Handling Marjeh’s Poppy & Other Concerns

by Joshua Foust on 3/17/2010 · 3 comments

Two weeks ago, I wrote in the New York Times:

Good government will matter little, though, if the local economy is in a shambles. Marja’s agricultural base relies primarily on opium, and any new counternarcotics policies will wreak havoc; arresting or killing the drug traffickers will ultimately be the same as attacking local farmers. The timing of the offensive could not be more damaging: opium is planted in the winter and harvested in the spring, which means those who planted last year cannot recoup their investment.

In Helmand, opium is the only way farmers can acquire credit: they take out small loans, called salaam, from narcotics smugglers or Taliban officials, often in units of poppy seed, and pay back that loan in opium paste after harvest. If they cannot harvest their opium, they are in danger of defaulting on their loan — a very dangerous proposition.

Western aid groups distributed wheat seeds last fall, but there was little follow-up and it seems few farmers used them. This year, the aid workers should be prepared to pay farmers compensation for any opium crops they are unable to harvest as a result of the fighting, and the Western coalition should help the groups develop a microcredit system.


The swift American-led military offensive that drove the Taliban from power in this southern Afghan farm belt came at an inopportune time for the area’s poppy farmers. That’s created a quandary for Marjah’s new, U.S.-backed leaders and for the American military as they try to transform this sweltering river valley, whose biggest cash crop is opium poppy, into a tranquil breadbasket.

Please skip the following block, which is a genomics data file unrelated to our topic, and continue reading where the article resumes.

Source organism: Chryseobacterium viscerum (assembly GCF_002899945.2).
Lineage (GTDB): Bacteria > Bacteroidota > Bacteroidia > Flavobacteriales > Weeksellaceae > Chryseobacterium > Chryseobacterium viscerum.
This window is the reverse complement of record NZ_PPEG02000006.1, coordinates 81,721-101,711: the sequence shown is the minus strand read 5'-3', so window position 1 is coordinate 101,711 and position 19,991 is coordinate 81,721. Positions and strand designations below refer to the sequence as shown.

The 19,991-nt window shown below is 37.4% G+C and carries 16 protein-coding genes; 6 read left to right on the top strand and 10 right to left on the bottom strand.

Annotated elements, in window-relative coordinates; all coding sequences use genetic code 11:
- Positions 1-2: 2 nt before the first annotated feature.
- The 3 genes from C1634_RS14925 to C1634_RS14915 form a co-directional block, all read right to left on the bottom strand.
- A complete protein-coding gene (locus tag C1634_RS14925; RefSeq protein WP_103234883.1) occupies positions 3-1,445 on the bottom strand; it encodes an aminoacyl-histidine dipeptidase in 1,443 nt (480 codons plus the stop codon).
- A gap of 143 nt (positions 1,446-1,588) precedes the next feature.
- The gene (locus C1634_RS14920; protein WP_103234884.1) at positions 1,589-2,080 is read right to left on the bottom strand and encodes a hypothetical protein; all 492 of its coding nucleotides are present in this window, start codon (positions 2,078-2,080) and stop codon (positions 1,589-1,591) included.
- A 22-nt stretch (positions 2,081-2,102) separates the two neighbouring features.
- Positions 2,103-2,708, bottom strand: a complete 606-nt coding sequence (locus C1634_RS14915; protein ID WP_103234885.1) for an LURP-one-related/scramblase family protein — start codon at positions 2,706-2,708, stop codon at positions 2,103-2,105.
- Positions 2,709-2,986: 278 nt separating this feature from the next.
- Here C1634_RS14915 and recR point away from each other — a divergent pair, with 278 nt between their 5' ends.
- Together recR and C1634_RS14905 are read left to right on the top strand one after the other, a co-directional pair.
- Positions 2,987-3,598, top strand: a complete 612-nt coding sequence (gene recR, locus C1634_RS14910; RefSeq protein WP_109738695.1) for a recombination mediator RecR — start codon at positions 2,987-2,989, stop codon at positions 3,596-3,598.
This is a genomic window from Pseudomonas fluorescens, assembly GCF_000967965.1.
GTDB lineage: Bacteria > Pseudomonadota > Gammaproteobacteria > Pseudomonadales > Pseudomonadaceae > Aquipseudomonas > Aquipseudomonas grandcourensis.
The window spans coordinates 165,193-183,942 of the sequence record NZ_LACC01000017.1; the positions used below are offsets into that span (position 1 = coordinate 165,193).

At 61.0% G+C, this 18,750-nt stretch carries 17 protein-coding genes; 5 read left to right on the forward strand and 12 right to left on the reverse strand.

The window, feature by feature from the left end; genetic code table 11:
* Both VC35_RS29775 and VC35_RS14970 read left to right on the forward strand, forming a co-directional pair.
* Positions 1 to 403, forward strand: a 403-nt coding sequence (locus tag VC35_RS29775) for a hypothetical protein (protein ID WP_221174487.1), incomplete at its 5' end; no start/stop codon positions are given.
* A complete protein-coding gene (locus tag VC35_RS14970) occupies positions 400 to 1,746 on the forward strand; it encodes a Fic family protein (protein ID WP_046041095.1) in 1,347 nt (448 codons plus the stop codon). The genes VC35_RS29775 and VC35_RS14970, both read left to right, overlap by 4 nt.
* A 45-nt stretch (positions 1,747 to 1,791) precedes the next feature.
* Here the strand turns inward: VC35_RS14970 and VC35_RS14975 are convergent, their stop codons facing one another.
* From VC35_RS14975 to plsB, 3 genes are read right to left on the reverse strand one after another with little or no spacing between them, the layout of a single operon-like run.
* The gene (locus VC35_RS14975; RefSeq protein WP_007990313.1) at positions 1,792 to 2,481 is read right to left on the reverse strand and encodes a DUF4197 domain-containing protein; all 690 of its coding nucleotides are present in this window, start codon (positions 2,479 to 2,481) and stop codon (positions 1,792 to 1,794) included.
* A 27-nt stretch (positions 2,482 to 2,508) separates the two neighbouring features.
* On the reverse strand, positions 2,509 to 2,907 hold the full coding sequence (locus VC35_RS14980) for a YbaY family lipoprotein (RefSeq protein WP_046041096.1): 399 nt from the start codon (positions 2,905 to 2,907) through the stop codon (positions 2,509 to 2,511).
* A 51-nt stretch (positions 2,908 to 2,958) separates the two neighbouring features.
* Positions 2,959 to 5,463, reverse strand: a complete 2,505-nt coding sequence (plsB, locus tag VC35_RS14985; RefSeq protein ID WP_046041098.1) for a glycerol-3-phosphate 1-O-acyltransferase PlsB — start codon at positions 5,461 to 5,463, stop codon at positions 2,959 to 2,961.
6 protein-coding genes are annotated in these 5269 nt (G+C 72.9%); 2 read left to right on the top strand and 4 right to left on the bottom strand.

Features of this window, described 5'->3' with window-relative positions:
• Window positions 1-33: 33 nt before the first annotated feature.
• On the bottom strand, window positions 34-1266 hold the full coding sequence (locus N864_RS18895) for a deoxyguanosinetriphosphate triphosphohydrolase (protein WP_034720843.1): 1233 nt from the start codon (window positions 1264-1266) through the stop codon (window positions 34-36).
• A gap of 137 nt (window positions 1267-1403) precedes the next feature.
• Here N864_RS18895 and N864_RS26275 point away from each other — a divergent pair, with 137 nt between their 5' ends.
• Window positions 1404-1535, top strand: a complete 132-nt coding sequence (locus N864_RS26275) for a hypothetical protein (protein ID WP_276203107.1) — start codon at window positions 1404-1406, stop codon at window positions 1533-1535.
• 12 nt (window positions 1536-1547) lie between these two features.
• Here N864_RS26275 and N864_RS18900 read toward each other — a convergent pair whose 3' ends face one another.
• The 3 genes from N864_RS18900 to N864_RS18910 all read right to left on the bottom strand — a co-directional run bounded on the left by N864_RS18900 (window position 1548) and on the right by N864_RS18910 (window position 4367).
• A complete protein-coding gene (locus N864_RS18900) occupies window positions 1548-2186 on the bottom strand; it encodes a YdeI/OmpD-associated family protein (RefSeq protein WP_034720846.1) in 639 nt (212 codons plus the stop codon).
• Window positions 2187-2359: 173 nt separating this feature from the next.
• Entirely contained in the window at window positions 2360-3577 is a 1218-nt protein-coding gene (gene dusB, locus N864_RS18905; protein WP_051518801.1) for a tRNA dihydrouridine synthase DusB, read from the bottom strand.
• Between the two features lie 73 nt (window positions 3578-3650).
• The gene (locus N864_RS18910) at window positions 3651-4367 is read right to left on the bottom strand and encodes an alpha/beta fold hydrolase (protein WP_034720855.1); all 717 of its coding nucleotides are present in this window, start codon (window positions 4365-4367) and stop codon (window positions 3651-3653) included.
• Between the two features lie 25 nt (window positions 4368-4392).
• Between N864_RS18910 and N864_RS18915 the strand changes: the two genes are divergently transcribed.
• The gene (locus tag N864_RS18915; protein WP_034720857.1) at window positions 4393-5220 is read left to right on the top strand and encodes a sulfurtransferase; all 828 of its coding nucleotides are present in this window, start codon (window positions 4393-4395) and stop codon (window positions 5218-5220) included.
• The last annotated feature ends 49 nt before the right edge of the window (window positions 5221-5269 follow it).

“The helicopters are landing in my field,” the weathered farmer told Fennell as they sat in the dirt outside the Marines’ newest forward operating base in Marjah. “You have to stop landing there. Next time, the Taliban will put an IED in the field,” an improvised explosive device, the military’s term for a homemade bomb.

Unfortunately, the Marines are refusing to compensate farmers for any damage they cause to their poppy fields. This is counterproductive—as the farmer himself strongly hinted, there remain strong ties to the Taliban in the area (more on that below): the Taliban, in fact, rescued Marjeh from predatory government officials some time ago and had set up a relatively stable set of economic and judicial institutions. If the Marines are going to destroy those, and there are many reasons why they should, they have to immediately provide alternatives or risk brutalizing the very people they need to win over.